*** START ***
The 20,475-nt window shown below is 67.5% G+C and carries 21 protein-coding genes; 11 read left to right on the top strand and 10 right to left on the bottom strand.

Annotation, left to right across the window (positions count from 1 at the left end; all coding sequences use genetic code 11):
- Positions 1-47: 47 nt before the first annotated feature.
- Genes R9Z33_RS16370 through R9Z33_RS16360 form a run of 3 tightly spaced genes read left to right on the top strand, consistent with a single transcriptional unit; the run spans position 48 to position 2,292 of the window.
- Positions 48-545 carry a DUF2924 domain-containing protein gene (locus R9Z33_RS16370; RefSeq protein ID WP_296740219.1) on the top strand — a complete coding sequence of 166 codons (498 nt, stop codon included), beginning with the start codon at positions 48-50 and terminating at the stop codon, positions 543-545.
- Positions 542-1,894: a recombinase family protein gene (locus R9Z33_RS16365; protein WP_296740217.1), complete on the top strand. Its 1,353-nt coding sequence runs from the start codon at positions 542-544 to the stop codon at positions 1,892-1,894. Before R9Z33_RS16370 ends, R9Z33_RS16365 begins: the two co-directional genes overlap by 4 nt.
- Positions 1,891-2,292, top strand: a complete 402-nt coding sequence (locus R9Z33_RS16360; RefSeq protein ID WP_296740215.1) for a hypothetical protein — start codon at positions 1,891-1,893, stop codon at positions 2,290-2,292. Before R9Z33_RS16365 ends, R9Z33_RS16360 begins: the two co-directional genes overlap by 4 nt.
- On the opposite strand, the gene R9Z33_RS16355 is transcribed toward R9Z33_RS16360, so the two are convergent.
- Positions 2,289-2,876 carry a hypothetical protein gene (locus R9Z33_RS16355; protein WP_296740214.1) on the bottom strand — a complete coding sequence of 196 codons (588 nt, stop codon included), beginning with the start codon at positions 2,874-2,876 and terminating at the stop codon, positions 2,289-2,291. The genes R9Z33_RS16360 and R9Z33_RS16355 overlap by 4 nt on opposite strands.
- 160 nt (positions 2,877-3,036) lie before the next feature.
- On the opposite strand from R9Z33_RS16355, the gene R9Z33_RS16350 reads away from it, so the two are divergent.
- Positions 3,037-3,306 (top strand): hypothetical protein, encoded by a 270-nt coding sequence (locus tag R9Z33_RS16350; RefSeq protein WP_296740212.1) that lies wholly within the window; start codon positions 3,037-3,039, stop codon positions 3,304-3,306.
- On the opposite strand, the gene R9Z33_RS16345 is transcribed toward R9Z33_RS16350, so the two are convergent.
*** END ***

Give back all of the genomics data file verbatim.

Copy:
The 20,475-nt window shown below is 67.5% G+C and carries 21 protein-coding genes; 11 read left to right on the top strand and 10 right to left on the bottom strand.

Annotation, left to right across the window (positions count from 1 at the left end; all coding sequences use genetic code 11):
- Positions 1-47: 47 nt before the first annotated feature.
- Genes R9Z33_RS16370 through R9Z33_RS16360 form a run of 3 tightly spaced genes read left to right on the top strand, consistent with a single transcriptional unit; the run spans position 48 to position 2,292 of the window.
- Positions 48-545 carry a DUF2924 domain-containing protein gene (locus R9Z33_RS16370; RefSeq protein ID WP_296740219.1) on the top strand — a complete coding sequence of 166 codons (498 nt, stop codon included), beginning with the start codon at positions 48-50 and terminating at the stop codon, positions 543-545.
- Positions 542-1,894: a recombinase family protein gene (locus R9Z33_RS16365; protein WP_296740217.1), complete on the top strand. Its 1,353-nt coding sequence runs from the start codon at positions 542-544 to the stop codon at positions 1,892-1,894. Before R9Z33_RS16370 ends, R9Z33_RS16365 begins: the two co-directional genes overlap by 4 nt.
- Positions 1,891-2,292, top strand: a complete 402-nt coding sequence (locus R9Z33_RS16360; RefSeq protein ID WP_296740215.1) for a hypothetical protein — start codon at positions 1,891-1,893, stop codon at positions 2,290-2,292. Before R9Z33_RS16365 ends, R9Z33_RS16360 begins: the two co-directional genes overlap by 4 nt.
- On the opposite strand, the gene R9Z33_RS16355 is transcribed toward R9Z33_RS16360, so the two are convergent.
- Positions 2,289-2,876 carry a hypothetical protein gene (locus R9Z33_RS16355; protein WP_296740214.1) on the bottom strand — a complete coding sequence of 196 codons (588 nt, stop codon included), beginning with the start codon at positions 2,874-2,876 and terminating at the stop codon, positions 2,289-2,291. The genes R9Z33_RS16360 and R9Z33_RS16355 overlap by 4 nt on opposite strands.
- 160 nt (positions 2,877-3,036) lie before the next feature.
- On the opposite strand from R9Z33_RS16355, the gene R9Z33_RS16350 reads away from it, so the two are divergent.
- Positions 3,037-3,306 (top strand): hypothetical protein, encoded by a 270-nt coding sequence (locus tag R9Z33_RS16350; RefSeq protein WP_296740212.1) that lies wholly within the window; start codon positions 3,037-3,039, stop codon positions 3,304-3,306.
- On the opposite strand, the gene R9Z33_RS16345 is transcribed toward R9Z33_RS16350, so the two are convergent.